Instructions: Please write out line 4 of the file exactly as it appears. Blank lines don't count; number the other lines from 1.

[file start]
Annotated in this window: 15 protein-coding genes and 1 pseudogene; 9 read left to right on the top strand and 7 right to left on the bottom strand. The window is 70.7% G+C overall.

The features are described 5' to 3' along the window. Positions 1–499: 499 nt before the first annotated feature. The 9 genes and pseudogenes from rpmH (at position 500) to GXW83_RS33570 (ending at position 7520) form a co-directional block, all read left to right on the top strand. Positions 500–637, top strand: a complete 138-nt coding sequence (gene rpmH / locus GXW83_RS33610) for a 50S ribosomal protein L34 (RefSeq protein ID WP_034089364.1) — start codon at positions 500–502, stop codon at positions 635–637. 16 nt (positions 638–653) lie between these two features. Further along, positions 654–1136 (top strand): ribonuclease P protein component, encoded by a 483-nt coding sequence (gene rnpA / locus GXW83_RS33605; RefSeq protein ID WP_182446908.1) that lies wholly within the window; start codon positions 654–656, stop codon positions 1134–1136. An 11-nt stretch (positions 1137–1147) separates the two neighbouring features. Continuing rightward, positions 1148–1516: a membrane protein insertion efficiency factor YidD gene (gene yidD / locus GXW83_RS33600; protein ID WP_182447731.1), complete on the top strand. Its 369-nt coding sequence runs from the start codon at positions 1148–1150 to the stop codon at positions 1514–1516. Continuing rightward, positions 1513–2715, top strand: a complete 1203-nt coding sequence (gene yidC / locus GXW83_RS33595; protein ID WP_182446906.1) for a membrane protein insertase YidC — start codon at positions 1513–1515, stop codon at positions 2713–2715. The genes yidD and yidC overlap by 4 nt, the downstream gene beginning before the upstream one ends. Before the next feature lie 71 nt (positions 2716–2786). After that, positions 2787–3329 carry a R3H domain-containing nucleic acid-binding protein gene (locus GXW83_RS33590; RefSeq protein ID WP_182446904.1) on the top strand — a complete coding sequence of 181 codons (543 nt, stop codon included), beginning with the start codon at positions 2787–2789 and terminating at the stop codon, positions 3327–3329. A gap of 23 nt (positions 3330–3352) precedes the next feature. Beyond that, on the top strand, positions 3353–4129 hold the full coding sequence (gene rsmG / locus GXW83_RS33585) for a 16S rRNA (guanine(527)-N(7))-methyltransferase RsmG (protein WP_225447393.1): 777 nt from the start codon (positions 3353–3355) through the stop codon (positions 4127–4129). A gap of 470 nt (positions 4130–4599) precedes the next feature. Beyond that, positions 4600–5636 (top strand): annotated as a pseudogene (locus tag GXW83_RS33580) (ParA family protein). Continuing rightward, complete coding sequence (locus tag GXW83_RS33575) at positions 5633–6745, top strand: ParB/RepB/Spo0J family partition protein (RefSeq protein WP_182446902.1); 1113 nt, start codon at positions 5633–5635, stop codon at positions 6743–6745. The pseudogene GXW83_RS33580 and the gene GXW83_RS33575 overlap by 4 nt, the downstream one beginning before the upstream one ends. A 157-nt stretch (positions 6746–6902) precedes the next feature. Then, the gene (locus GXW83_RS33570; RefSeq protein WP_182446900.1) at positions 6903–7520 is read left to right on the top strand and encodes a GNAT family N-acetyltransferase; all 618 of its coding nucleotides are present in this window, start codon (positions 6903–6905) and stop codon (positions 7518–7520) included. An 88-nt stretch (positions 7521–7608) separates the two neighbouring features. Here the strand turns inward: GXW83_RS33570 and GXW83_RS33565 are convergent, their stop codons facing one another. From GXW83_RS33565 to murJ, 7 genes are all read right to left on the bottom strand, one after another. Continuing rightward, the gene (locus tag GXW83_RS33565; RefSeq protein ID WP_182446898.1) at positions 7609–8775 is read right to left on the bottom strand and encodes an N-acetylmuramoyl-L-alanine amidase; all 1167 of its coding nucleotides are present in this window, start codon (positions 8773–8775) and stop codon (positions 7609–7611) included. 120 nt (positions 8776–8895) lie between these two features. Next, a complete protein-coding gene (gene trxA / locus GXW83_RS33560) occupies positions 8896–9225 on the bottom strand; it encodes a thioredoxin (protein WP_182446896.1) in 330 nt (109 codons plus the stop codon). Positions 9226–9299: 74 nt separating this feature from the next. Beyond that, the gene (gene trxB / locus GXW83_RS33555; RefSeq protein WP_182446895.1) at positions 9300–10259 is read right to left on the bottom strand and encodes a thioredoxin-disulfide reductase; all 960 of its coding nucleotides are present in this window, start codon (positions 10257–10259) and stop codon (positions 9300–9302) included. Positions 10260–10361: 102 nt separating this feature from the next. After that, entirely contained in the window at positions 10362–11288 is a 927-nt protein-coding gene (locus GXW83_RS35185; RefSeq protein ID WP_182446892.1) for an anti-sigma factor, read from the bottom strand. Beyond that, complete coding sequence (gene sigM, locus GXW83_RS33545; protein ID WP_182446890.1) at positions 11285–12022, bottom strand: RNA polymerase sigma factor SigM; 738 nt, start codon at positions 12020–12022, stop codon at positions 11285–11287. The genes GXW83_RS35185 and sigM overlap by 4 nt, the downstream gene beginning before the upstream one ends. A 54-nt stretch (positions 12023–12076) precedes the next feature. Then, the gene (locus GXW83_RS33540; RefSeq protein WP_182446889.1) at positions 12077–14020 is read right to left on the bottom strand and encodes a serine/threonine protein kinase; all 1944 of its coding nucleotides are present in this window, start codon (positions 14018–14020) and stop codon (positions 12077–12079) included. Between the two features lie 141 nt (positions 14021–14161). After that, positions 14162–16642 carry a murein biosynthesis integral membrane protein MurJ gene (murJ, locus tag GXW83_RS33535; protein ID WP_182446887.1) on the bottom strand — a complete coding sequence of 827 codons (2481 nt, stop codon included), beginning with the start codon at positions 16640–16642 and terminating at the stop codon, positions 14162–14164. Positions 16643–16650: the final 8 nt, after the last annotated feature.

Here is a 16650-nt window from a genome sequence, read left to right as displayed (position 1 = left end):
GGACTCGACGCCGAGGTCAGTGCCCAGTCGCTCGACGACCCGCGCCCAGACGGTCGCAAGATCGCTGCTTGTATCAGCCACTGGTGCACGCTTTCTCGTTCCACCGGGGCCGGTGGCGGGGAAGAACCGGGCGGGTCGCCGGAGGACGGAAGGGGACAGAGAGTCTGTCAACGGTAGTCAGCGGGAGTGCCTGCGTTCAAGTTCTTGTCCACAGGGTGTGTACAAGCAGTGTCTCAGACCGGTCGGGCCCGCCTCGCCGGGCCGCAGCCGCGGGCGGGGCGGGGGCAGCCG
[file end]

GGACTCGACGCCGAGGTCAGTGCCCAGTCGCTCGACGACCCGCGCCCAGACGGTCGCAAGATCGCTGCTTGTATCAGCCACTGGTGCACGCTTTCTCGTTCCACCGGGGCCGGTGGCGGGGAAGAACCGGGCGGGTCGCCGGAGGACGGAAGGGGACAGAGAGTCTGTCAACGGTAGTCAGCGGGAGTGCCTGCGTTCAAGTTCTTGTCCACAGGGTGTGTACAAGCAGTGTCTCAGACCGGTCGGGCCCGCCTCGCCGGGCCGCAGCCGCGGGCGGGGCGGGGGCAGCCG